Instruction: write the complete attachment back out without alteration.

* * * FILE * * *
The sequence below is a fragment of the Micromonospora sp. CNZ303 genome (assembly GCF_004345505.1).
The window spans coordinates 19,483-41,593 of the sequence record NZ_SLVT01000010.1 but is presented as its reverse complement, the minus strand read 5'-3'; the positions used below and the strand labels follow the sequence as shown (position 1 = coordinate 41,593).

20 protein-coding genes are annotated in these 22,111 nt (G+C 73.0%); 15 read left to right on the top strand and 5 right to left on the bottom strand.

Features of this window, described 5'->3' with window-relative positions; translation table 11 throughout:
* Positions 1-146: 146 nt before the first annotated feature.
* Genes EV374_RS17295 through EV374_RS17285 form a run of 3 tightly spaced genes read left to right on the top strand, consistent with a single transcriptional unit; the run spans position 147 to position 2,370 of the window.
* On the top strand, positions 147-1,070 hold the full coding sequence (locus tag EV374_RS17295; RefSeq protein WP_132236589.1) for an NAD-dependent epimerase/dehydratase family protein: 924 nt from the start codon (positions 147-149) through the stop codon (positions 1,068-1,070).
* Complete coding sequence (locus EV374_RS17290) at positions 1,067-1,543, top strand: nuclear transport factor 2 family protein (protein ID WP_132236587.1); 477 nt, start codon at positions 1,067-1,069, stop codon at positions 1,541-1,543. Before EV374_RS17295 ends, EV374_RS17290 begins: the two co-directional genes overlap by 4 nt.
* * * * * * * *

The sequence below is a fragment of the Micromonospora sp. CNZ303 genome (assembly GCF_004345505.1).
The window spans coordinates 19,483-41,593 of the sequence record NZ_SLVT01000010.1 but is presented as its reverse complement, the minus strand read 5'-3'; the positions used below and the strand labels follow the sequence as shown (position 1 = coordinate 41,593).

20 protein-coding genes are annotated in these 22,111 nt (G+C 73.0%); 15 read left to right on the top strand and 5 right to left on the bottom strand.

Features of this window, described 5'->3' with window-relative positions; translation table 11 throughout:
* Positions 1-146: 146 nt before the first annotated feature.
* Genes EV374_RS17295 through EV374_RS17285 form a run of 3 tightly spaced genes read left to right on the top strand, consistent with a single transcriptional unit; the run spans position 147 to position 2,370 of the window.
* On the top strand, positions 147-1,070 hold the full coding sequence (locus tag EV374_RS17295; RefSeq protein WP_132236589.1) for an NAD-dependent epimerase/dehydratase family protein: 924 nt from the start codon (positions 147-149) through the stop codon (positions 1,068-1,070).
* Complete coding sequence (locus EV374_RS17290) at positions 1,067-1,543, top strand: nuclear transport factor 2 family protein (protein ID WP_132236587.1); 477 nt, start codon at positions 1,067-1,069, stop codon at positions 1,541-1,543. Before EV374_RS17295 ends, EV374_RS17290 begins: the two co-directional genes overlap by 4 nt.